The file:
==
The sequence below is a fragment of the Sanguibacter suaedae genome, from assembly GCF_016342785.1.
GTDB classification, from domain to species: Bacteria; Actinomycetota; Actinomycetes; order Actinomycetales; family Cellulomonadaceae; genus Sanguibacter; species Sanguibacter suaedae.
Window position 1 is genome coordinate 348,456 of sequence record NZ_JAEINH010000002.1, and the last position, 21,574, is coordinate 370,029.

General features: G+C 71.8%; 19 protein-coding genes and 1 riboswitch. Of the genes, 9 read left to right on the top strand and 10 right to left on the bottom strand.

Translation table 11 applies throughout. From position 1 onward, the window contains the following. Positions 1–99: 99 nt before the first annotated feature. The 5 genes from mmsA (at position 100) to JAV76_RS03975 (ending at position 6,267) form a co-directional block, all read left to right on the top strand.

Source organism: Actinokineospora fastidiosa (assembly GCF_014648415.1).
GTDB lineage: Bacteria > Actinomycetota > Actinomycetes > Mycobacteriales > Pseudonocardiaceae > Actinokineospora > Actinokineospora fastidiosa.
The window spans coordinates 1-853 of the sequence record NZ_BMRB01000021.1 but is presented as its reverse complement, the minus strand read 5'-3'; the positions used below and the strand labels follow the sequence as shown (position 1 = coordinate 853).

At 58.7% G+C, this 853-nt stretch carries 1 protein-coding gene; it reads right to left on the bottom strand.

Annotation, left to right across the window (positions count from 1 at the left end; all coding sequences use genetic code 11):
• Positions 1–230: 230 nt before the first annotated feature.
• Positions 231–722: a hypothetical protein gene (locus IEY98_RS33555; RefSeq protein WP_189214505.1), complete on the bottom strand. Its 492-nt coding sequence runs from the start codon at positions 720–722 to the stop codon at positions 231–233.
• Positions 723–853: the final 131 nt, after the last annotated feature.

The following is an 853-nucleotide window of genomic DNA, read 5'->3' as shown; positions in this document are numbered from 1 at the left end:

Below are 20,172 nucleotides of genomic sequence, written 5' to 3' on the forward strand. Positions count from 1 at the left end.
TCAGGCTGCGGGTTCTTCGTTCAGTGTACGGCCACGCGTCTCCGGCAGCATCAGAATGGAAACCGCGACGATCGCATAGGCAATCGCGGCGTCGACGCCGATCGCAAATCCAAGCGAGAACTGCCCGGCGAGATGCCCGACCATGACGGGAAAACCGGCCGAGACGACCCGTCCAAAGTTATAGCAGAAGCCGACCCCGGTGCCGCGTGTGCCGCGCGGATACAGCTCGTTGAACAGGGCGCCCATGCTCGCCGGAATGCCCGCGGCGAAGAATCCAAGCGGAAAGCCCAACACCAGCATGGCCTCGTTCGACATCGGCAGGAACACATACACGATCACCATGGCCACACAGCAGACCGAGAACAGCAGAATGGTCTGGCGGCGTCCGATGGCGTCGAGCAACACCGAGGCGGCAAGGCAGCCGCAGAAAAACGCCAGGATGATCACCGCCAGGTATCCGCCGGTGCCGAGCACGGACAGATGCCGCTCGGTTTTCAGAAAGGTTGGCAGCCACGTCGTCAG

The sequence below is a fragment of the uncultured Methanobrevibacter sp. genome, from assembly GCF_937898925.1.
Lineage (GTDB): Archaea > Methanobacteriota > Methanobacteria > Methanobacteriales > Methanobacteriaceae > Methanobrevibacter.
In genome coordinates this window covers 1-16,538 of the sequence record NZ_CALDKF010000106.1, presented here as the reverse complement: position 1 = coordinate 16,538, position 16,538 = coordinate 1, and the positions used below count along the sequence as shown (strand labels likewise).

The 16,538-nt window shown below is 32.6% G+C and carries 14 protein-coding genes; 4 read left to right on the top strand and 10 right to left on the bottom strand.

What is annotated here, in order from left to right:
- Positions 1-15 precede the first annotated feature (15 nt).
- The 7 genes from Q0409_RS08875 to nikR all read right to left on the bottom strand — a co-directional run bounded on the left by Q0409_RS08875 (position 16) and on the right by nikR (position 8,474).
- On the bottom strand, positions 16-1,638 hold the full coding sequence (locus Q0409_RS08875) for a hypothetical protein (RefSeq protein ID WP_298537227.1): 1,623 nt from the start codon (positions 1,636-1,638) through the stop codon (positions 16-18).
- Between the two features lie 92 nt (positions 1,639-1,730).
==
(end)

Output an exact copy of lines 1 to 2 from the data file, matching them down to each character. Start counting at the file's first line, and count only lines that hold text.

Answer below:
The sequence below is a fragment of the Sanguibacter suaedae genome, from assembly GCF_016342785.1.
GTDB classification, from domain to species: Bacteria; Actinomycetota; Actinomycetes; order Actinomycetales; family Cellulomonadaceae; genus Sanguibacter; species Sanguibacter suaedae.